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How to work with record types in C#


Immutability makes your objects thread-safe and helps improve memory management. It also makes your code more readable and easier to maintain. An immutable object is defined as an object that, once created, can’t change. Thus an immutable object is inherently thread-safe and immune from race-conditions.

Until recently, C# did not support immutability out-of-the-box. C# 9 introduces support for immutability with new init-only properties and record types. Init-only properties can be used to make the individual properties of an object immutable, and records can be used to make the entire object immutable.

Because immutable objects don’t change their state, immutability is a desirable feature in many use cases such as multi-threading and Data Transfer Objects. This article discusses how we can use init-only properties and record types in C# 9.

To work with the code examples provided in this article, you should have Visual Studio 2019 installed in your system. If you don’t already have a copy, you can download Visual Studio 2019 here.

Create a console application project in Visual Studio

First off, let’s create a .NET Core console application project in Visual Studio. Assuming Visual Studio 2019 is installed in your system, follow the steps outlined below to create a new .NET Core console application project in Visual Studio.

  1. Launch the Visual Studio IDE.
  2. Click on “Create new project.”
  3. In the “Create new project” window, select “Console App (.NET Core)” from the list of templates displayed.
  4. Click Next.
  5. In the “Configure your new project” window shown next, specify the name and location for the new project.
  6. Click Create.

Following these steps will create a new .NET Core console application project in Visual Studio 2019. We’ll use this project in the subsequent sections of this article.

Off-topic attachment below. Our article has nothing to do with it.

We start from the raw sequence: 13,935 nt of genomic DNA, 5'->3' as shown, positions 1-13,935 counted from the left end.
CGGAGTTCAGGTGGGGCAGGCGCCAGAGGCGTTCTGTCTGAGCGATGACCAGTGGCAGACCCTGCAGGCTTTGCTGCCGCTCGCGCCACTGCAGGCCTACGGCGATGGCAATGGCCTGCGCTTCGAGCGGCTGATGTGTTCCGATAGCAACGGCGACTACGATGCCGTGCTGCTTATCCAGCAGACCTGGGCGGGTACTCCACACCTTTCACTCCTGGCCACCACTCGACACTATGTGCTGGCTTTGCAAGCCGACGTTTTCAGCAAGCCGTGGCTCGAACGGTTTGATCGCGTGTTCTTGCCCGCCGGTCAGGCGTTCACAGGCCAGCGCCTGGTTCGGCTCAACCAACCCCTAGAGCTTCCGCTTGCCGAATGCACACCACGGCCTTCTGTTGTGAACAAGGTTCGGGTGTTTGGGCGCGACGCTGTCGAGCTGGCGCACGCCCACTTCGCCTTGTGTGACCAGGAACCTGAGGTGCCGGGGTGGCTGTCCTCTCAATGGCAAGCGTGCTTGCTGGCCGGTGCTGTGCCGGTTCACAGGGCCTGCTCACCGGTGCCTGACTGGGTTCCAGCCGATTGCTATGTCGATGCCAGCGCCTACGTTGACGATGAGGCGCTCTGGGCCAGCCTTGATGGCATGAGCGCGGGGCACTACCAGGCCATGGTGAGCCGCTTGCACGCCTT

Use init-only properties in C# 9

Init-only properties are those that can be assigned values only at the time when the object is initialized. Refer to the following class that contains init-only properties.

public class DbMetadata
    {
        public string DbName { get; init; }
        public string DbType { get; init; }
    }

You can use the following code snippet to create an instance of the DbMetadata class and initialize its properties.

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DbMetadata dbMetadata = new DbMetadata()
{
      DbName = "Test",
      DbType = "Oracle"
};

Note that subsequent assignments to the init-only fields are illegal. Hence the following statement will not compile.

dbMetadata.DbType = "SQL Server";

Use record types in C# 9

A record type in C# 9 is a lightweight, immutable data type (or a lightweight class) that has read-only properties only. Because a record type is immutable, it is thread-safe and cannot mutate or change after it has been created. You can initialize a record type only inside a constructor.

You can declare a record using the record keyword as shown in the code snippet below.

public record Person
{
  public string FirstName { get; set; }
  public string LastName { get; set; }
  public string Address { get; set; }
  public string City { get; set; }
  public string Country { get; set; }
}

Note that merely marking a type as a record (as shown in the preceding code snippet) will not give you immutability on its own. To give immutability to your record type you must use init properties as shown in the code snippet below.

public record Person
{
  public string FirstName { get; init; }
  public string LastName { get; init; }
  public string Address { get; init; }
  public string City { get; init; }
  public string Country { get; init; }
}

You can use the following code snippet to create an instance of the Person class and initialize its properties.

var person = new Person
{
  FirstName = "Joydip",
  LastName = "Kanjilal",
  Address = "192/79 Stafford Hills",
  City = "Hyderabad",
  Country = "India"
};

Use with-expressions in C# 9

You might often want to create an object from another object, if some of the properties have identical values. However, the init-only properties of a record type will prevent this. For example, the following code snippet will not compile because all of the properties of the record type named Person are init-only by default.

var newPerson = person;
newPerson.Address = "112 Stafford Hills";
newPerson.City = "Bangalore";